The Man from Madras Musings realises that it is not just traffic that accumulates at both ends of a flyover. Not one of the flyovers has any rainwater harvesting to speak off and all of them simply allow the water to drain down the slopes on to the road where it collects in huge pools. As most vehicles speed up on flyovers, they create tremendous splashes as they reach the road level. This might amuse those inside the vehicles but to those who are liberally sprayed with water, it is not a pleasant experience. MMM has been very much on the move lately and he feels that the Government is losing a good opportunity by not converting the flyovers into water slides, always a revenue earner in amusement parks. In case you have escaped the Great Splash, then chances are that you will still be doused by the Waterfall, which is the water that comes vertically down in torrents from the heights of the flyover. Taken at a flood, this tide in the flyovers could lead to a fortune for the Government. All they need to do is to charge a fee for the joy of riding down flyovers or standing below them. And in case they are looking for variety, Bump-A-Car, which happens all the time on our roads, is always available! And what about the Merry-Go-Rounds created by our One-Ways?


No photos please, we are Indians


The Man from Madras Musings is as avid an amateur photographer as any other. He is a far cry from those who hold forth confidently on apertures, exposures and such terms, but he knows what he likes. But what amazes MMM is that there is a general attitude in this country, at least in watchmen, policemen, guards and some of the less important but more officious government officers, that anyone who takes a photograph of any public building is walking off with a state secret by which foreign nations would benefit. The other day MMM was entertaining a guest at his club and the guest, an avid and talented photographer, was so impressed by the architecture of the room that he whipped out a camera and took a photo. The next moment an employee of the club had manifested himself like the demon king in a pantomime and stated that no photographs could be taken. When asked as to how in these days of cell phones with cameras such rules could be effectively monitored, the employee said that the club objected to cameras but phones were exempt! While such a rule in a club, which is a private body, may still be tolerated, MMM wonders as to the relevance of such a restriction when it comes to photographing a public building or a railway station. Just try taking a photograph of the Central Station, the High Court or even old Bharat Insurance Buildings and the next moment whistles will be blown, loud cries will be heard and you will be lucky if you are not frogmarched to the nearest police station with cuffed wrists. In these days of satellite imagery, what are we trying to protect? To MMM, this regulation is as outmoded as the one that till recently prevented people from hoisting the national flag on private premises. That was corrected by a High Court judgement. Do we need one for photography as well?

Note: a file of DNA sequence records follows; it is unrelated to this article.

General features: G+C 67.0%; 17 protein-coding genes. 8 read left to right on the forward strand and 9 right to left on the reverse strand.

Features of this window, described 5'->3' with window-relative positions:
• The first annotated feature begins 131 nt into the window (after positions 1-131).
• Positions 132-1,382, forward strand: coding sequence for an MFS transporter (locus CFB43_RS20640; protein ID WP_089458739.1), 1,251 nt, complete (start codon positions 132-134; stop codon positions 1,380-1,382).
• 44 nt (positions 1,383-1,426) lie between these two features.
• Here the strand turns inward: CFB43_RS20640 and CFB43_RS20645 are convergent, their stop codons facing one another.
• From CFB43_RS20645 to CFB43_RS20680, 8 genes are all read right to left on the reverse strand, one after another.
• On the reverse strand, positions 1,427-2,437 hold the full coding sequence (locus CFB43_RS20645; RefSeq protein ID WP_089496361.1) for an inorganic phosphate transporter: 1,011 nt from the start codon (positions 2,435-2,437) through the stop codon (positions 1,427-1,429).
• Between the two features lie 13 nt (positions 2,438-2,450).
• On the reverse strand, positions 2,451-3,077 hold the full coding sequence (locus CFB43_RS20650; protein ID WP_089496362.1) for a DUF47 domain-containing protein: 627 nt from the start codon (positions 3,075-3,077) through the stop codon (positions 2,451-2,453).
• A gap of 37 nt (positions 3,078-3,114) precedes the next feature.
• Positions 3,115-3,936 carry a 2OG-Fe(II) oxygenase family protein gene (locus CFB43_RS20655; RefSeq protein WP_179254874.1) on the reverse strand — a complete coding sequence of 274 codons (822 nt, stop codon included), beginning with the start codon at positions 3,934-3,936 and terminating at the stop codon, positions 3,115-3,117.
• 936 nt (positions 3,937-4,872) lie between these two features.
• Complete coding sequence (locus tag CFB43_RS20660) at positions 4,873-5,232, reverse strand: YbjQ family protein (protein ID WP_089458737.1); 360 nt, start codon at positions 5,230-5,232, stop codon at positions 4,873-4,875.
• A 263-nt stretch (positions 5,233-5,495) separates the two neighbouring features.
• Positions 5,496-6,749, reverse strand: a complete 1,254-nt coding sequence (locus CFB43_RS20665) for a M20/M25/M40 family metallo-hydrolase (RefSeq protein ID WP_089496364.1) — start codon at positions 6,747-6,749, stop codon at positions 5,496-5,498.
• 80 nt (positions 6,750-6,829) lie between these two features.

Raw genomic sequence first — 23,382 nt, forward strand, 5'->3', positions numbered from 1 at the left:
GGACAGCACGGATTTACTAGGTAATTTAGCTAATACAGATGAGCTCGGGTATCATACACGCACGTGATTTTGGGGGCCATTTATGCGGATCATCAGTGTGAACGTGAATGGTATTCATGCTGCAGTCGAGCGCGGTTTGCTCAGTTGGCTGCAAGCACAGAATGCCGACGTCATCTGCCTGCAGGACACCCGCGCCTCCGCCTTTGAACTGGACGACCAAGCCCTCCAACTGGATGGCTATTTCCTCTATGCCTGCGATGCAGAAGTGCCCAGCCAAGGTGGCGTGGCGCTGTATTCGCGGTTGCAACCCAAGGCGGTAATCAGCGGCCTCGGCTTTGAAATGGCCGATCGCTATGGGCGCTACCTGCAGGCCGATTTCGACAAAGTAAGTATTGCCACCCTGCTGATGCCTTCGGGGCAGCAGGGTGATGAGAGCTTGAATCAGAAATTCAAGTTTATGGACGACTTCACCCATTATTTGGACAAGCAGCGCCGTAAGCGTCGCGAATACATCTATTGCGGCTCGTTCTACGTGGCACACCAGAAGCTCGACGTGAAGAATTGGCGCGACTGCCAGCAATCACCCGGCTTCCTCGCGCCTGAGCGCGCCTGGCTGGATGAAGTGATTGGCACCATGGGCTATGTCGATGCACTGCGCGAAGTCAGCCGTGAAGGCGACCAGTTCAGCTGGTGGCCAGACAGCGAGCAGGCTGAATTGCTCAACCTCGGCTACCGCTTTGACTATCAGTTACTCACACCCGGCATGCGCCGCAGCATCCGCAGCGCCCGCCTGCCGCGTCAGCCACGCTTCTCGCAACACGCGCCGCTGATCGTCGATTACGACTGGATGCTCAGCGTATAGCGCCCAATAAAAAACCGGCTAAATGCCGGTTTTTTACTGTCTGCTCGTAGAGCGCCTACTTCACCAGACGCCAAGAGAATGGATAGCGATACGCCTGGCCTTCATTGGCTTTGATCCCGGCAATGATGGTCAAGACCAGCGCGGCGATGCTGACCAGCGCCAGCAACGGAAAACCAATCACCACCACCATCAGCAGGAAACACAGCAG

The December Music Season


The great season, Chennai’s arts extravaganza is upon us once more. And the question that is uppermost in everyone’s mind concerns corporate sponsorships. The last few years have witnessed generous patronage thanks to a booming economy. But will the city’s 200 odd Sabhas pull it off this year also? That remains to be seen. Perhaps the general gloom will make the music more spiritual. But all that does not in any way reduce the general feeling of joie-de-vivre that the Man from Madras Musings has whenever December approaches. Some many call it the mad season, but for MMM it is always the merry season. May it survive long.